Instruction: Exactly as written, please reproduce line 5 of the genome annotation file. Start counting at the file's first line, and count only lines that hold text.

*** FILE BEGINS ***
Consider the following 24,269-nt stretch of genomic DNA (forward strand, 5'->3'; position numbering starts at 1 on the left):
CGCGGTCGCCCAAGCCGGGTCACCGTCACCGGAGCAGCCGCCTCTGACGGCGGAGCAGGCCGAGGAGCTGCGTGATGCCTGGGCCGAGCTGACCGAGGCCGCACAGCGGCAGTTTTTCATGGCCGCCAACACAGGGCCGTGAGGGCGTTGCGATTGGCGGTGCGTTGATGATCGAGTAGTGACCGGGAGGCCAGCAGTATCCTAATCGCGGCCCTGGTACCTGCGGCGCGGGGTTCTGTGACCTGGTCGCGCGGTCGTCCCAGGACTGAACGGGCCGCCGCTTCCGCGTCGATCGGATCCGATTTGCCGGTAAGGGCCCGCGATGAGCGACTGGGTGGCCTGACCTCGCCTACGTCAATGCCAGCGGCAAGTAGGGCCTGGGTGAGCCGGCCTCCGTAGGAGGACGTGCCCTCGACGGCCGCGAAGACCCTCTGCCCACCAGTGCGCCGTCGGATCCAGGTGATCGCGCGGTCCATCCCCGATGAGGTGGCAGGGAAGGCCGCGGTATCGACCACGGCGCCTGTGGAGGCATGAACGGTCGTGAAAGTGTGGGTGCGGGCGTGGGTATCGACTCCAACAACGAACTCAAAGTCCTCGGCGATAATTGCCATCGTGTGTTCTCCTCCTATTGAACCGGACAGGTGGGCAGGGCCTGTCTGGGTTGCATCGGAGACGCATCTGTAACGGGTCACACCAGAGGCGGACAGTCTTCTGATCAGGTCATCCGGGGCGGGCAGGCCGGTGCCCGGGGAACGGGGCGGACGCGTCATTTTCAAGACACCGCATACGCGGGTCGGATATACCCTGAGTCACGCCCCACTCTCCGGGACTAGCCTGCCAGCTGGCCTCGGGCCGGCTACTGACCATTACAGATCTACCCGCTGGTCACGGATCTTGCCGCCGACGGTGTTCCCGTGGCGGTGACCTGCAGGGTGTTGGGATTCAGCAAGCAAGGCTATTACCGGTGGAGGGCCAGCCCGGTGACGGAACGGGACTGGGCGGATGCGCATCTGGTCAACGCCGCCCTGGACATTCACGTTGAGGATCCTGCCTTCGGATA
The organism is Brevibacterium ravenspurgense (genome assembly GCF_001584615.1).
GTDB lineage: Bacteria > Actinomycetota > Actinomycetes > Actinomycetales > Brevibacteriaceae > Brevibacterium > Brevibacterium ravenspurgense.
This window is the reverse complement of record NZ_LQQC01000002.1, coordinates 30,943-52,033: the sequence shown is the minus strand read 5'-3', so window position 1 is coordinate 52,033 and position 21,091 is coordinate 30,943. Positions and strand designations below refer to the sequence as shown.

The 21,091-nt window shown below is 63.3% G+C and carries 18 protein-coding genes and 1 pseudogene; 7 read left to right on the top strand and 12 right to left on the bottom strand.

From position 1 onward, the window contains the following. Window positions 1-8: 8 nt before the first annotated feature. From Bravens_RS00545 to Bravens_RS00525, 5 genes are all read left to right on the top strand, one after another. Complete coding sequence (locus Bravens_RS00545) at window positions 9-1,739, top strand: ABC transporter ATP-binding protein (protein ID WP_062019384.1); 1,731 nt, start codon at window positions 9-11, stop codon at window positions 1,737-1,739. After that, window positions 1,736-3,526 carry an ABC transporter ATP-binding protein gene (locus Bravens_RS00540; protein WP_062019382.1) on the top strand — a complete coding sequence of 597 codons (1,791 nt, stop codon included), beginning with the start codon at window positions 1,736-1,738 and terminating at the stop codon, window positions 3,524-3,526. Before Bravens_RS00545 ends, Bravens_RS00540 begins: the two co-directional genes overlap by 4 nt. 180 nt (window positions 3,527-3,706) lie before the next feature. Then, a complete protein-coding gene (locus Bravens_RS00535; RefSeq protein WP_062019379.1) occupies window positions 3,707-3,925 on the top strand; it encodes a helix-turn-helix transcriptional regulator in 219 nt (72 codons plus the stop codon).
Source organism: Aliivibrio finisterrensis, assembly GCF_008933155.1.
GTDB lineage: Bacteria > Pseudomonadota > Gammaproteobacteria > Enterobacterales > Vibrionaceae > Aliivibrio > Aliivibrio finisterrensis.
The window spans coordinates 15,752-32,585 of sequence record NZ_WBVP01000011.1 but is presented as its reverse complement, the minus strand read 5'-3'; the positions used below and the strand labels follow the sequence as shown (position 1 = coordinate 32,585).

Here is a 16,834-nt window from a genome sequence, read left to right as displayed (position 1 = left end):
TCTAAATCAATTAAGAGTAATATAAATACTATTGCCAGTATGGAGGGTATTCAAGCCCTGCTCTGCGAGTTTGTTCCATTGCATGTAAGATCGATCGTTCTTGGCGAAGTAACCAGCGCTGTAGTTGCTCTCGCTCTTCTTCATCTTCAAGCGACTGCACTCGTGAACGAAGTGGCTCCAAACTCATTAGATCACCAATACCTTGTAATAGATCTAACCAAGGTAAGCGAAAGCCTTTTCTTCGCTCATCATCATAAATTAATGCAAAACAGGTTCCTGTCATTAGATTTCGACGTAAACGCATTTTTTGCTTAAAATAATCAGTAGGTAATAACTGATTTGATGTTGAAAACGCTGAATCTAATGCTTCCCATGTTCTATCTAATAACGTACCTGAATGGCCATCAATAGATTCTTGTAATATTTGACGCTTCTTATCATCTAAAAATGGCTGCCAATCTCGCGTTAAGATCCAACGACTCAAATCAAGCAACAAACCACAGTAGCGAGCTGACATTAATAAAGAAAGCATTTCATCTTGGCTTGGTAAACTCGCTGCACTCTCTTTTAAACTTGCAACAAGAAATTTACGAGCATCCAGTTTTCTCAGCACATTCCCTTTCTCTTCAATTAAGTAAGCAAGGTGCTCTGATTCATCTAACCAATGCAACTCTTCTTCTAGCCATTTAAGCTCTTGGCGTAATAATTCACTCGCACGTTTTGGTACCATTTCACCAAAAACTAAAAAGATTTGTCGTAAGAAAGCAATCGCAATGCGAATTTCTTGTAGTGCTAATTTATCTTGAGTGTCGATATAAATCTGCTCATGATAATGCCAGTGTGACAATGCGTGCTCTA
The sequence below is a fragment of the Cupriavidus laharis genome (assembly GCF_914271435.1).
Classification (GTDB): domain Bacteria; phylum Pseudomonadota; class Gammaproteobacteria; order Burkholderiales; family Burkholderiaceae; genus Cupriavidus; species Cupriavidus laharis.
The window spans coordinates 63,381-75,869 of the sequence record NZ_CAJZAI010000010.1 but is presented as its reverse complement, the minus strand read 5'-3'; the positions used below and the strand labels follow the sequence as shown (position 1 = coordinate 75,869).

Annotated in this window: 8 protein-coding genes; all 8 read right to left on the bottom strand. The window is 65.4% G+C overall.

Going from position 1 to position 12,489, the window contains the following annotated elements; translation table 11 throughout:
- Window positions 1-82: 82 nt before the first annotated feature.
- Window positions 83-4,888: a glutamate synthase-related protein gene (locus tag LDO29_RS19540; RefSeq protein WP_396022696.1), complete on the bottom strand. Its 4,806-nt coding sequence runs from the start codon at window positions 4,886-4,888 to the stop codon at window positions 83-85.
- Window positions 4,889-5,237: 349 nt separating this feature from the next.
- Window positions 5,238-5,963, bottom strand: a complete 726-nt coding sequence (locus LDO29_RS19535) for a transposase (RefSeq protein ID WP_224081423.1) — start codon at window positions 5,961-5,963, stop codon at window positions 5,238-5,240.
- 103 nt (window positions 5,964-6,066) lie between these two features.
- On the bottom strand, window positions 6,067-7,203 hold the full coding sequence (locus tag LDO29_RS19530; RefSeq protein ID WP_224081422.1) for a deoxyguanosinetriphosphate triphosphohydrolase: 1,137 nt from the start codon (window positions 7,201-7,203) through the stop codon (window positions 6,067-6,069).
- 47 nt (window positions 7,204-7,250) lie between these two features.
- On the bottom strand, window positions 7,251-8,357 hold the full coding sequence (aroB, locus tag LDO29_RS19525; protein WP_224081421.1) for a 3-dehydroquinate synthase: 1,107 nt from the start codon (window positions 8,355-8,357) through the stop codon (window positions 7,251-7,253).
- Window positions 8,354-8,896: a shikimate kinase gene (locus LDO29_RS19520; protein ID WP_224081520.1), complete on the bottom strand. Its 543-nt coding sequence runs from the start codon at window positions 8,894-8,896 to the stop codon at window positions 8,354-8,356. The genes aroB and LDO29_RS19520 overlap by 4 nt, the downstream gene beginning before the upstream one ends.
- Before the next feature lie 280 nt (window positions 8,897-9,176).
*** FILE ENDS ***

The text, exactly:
This window is the reverse complement of record NZ_LQQC01000002.1, coordinates 30,943-52,033: the sequence shown is the minus strand read 5'-3', so window position 1 is coordinate 52,033 and position 21,091 is coordinate 30,943. Positions and strand designations below refer to the sequence as shown.